|Sully Wing, Musée du Louvre, Paris|
The Louvre is made up of three wings: the Denon Wing, home to many of the best-known works of art such as the Mona Lisa and the Winged Victory of Samothrace; the Richelieu Wing, with its wonderful sculpture terraces and the apartments of Napoléon III; and the Sully Wing, perhaps best known for its antiquities and its focus on the history of the Louvre. You can choose where you want to start your visit of this large and rich museum.
The Sully Wing is the oldest part of the Musée du Louvre. As you enter the Sully wing you are greeted by the medieval Louvre, with a walkway that takes you past old city walls. You can get a sense of the palace that was also a fortress and learn a lot about the history of the Louvre.
Rounding a corner, you come face-to-face with a Sphinx.
This must be the Louvre!
History of the Louvre
One friend devoted her first Louvre visit to learning about the history of the Louvre, from medieval times to the 21st century. Certainly this palace was witness to many important historical events and a host of famous people.
Sully contains French paintings from the 17th, 18th, and 19th centuries. (If you're looking for later French paintings, such as the Impressionists, you'll want to go to the Musée d'Orsay.)
Drawings & Pastels
Also from the 17th through 19th centuries, this large collection shows a range of styles.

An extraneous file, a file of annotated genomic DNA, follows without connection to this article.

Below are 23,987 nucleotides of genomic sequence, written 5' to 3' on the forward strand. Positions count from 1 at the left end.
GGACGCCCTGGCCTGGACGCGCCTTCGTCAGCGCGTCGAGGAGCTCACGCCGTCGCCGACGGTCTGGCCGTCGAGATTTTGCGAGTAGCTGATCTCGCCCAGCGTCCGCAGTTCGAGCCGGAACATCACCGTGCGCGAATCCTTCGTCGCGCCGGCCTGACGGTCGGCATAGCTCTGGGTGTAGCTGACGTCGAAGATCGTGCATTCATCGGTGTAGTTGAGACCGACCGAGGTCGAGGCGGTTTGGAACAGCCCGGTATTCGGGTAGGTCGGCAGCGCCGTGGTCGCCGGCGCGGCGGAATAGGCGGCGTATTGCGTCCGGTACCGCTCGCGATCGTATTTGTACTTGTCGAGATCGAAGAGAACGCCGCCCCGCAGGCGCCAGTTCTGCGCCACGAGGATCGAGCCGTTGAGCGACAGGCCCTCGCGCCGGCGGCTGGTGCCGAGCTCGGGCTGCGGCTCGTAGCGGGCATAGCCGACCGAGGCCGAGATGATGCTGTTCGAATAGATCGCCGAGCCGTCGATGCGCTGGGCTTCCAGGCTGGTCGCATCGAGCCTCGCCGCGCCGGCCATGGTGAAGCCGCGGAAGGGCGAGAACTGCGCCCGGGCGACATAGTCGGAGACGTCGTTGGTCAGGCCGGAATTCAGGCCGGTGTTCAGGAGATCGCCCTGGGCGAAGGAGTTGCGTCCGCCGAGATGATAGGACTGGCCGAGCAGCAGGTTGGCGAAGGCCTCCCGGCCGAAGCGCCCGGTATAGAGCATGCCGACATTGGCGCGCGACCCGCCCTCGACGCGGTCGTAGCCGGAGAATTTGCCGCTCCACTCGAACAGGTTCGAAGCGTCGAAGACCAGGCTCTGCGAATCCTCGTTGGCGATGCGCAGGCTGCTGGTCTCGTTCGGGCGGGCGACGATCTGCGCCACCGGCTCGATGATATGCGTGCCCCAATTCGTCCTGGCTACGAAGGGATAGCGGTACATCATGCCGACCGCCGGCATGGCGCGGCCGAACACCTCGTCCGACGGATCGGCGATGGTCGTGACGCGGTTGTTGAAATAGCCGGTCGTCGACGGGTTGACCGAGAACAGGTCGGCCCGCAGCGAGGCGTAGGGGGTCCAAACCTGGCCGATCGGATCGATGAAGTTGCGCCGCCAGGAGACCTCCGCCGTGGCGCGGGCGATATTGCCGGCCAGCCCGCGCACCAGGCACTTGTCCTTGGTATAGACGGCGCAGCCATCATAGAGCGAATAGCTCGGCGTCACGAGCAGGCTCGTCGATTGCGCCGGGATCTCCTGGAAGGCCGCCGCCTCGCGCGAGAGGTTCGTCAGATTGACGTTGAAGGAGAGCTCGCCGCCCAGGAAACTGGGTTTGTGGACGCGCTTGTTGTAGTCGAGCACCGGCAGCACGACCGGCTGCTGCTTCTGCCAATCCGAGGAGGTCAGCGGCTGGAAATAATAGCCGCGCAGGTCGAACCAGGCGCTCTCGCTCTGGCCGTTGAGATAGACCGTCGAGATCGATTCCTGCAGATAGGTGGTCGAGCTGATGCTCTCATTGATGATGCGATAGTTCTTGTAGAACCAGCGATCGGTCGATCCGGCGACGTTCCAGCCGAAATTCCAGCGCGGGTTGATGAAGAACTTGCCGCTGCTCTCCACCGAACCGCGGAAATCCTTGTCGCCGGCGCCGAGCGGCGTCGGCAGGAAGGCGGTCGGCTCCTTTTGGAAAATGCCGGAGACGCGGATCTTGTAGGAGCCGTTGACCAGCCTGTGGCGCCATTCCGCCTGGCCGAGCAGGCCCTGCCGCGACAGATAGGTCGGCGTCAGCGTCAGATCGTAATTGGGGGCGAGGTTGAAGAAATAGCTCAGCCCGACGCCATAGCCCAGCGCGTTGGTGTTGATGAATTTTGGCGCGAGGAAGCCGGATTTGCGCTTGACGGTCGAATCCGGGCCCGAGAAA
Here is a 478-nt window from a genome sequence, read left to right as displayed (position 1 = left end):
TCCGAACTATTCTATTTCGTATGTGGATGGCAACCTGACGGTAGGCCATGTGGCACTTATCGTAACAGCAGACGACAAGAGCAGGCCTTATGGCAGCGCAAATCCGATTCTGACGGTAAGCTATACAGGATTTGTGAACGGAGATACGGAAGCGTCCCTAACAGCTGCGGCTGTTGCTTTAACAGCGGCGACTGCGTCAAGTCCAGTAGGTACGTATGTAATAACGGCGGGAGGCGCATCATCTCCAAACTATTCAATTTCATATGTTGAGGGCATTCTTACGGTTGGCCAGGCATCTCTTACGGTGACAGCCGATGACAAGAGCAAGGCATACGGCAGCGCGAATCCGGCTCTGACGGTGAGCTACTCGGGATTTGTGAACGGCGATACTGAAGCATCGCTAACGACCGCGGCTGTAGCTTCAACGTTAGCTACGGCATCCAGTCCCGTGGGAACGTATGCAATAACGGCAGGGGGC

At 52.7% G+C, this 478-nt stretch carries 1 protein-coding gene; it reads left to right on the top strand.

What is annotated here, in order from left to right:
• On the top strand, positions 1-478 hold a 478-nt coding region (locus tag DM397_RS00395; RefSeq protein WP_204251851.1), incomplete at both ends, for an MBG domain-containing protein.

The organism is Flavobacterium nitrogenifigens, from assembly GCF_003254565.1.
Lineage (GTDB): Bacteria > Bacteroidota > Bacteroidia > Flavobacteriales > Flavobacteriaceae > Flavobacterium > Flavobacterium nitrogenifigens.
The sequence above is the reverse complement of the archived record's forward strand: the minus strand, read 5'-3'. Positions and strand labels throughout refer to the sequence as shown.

See gorgeous furniture and decorative items from the 17th and 18th centuries. (And there's lots more next door in the Musée des Arts Décoratifs. Although in a wing of the Louvre Palace, it has a separate entrance.)
Greek, Etruscan & Roman Antiquities
These collections are found both here and in the Denon wing of the Louvre. Venus de Milo, one of the most popular exhibits in the Louvre, is right at the intersection of the Denon Wing and the Sully Wing.
Remember that sphinx? You'll find a lot more Egyptian antiquities in the Sully Wing. Paintings, sculptures, mummies, and more to tell the stories of ancient Egypt.
Ancient Iran, Arabia & the Levant
All are represented in a variety of art forms, from painting to ceramics and more.
Keep Your Bearings
It's easy to find that you've left one wing and gone to the next. The Greeks, Etruscans, and Romans may be found in both the Sully and the Denon wings, while French paintings move seamlessly from the 14th to the 18th century between the Richelieu and Sully wings. Museum maps (available when you enter the Louvre) can help you orient yourself.
Here are some tips on different strategies for visiting the Louvre.